Astonishingly, only 1% of Black Friday website traffic came from ads or email.

  1. Consumers aren’t just looking for deep discounts on random items anymore. They’re spending strategically by planning out big-ticket purchases they previously researched, or stocking up on their favorite items from the brands they love. In other words, the brands that invest in long-term relationships are the ones that will win the biggest share of wallets on Black Friday.

Which topics are top of mind for consumers this year? Which brands control the decision-making process?

Unwrapping the secrets of successful holiday marketing

52 million people in the US will search for holiday gift ideas between November and December this year. These consumers have a need and they’re ready to buy, but they don’t know where to start. This presents the perfect opportunity for brands to guide them with helpful advice. 

And I don’t just mean a category page with a list of products. But truly authentic, above and beyond, surprise and delight content.

Terakeet analyzed more than 1,000 keywords representing 52 million consumer searches, and we grouped them into the following six categories:

  • Generic Gift Ideas
  • Gifts for Men
  • Gifts for Women
  • Gifts for Kids
  • Gifts for Others
  • Gifts for Hobbies & Interests

The most popular gifting category was “generic gift ideas” with 14.3 million searches, which includes searches for gifts that didn’t specify a recipient or a theme. “Gifts for men” and “gifts for women” were nearly tied with 10.9 million and 10.7 million searches respectively.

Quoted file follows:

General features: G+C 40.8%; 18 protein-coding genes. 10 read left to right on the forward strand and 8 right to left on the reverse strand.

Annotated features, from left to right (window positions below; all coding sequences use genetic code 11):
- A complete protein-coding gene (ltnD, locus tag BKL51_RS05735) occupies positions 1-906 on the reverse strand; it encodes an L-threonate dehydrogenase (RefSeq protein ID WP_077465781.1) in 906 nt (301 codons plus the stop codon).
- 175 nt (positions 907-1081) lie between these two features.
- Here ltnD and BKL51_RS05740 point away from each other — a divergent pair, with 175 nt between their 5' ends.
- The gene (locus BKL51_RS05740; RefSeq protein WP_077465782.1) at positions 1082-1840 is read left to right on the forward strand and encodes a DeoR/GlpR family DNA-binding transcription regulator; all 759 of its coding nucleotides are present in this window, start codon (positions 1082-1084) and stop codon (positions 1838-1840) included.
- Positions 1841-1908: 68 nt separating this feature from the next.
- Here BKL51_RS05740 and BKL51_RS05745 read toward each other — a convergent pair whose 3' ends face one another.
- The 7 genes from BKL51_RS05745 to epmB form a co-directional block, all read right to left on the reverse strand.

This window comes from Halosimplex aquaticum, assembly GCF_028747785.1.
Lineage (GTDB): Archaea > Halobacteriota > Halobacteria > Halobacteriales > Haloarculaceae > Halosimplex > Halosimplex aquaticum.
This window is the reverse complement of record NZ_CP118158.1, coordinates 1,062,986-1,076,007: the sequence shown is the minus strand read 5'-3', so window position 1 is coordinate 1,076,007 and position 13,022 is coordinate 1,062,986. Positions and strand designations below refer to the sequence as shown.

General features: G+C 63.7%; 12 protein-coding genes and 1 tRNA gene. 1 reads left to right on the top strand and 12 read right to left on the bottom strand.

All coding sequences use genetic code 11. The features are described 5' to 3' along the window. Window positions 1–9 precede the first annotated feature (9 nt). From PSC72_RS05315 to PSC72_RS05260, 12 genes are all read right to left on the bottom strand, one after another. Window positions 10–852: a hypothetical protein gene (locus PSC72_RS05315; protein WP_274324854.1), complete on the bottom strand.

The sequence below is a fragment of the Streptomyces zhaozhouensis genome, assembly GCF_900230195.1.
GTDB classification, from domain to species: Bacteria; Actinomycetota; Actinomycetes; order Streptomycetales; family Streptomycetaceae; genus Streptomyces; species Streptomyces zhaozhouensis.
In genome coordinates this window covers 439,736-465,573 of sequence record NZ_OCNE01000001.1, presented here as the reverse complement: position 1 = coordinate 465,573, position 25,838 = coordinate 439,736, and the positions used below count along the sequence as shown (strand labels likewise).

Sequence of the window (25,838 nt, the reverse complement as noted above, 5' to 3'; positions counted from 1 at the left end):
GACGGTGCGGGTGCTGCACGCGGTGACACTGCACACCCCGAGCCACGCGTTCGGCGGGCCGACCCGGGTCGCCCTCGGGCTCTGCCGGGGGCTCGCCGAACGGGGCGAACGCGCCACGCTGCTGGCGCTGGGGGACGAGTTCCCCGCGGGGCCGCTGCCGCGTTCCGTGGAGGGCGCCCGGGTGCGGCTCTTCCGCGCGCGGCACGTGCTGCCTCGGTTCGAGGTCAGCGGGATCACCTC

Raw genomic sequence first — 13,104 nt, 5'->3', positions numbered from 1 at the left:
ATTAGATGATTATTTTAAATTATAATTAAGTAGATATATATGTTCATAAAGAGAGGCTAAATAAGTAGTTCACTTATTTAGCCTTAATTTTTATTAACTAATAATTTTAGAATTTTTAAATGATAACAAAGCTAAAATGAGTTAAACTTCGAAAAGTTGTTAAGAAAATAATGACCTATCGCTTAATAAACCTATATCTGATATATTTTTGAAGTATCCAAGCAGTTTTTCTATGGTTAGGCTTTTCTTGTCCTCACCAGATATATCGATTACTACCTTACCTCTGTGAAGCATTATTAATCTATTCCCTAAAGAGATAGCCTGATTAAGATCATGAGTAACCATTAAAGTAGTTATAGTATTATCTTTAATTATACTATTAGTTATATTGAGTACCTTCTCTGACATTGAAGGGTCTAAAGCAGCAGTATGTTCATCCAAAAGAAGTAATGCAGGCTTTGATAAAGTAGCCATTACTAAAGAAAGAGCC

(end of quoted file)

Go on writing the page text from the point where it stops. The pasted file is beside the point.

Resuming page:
Those categories included any searches that specified a gender, and targeted adults. “Gifts for kids” was also popular. That category included searches for boys and girls of various ages.

Most popular gifting categories during the holidays in the US
Source: Terakeet

Although the “gifts for hobbies and interests” category is less popular, don’t ignore it. These searches are highly specific, so consumers are more likely to convert. Gifts in this group include interests like gardening, gaming, golf, crafting, foods, and careers.

Gifts for hobbies compared to annual searches chart
Source: Terakeet

Understanding the search landscape

As marketers, we often focus on quantitative metrics like market share, revenue, and traffic. But it’s just as important to understand the qualitative competitive landscape. What do consumers want, and who’s delivering the best answer?

Let’s look at a map of the top 20 websites ranked by organic search market share across all five gift categories we analyzed.

Source: Terakeet

Key takeaways from the gifting search landscape

  1. The generic gift ideas category is dominated by retail brand product pages.
  2. The hobbies and interests category includes an eclectic mix of media brands and retailers that specialize in niche areas like food, wine, careers, and outdoor activities.
  3. The gifts for men category has more media brands that publish content for men, such as GQ, Men’s Health, and Esquire. (Although it would probably make more sense to include gifts for women in a publication aimed at men).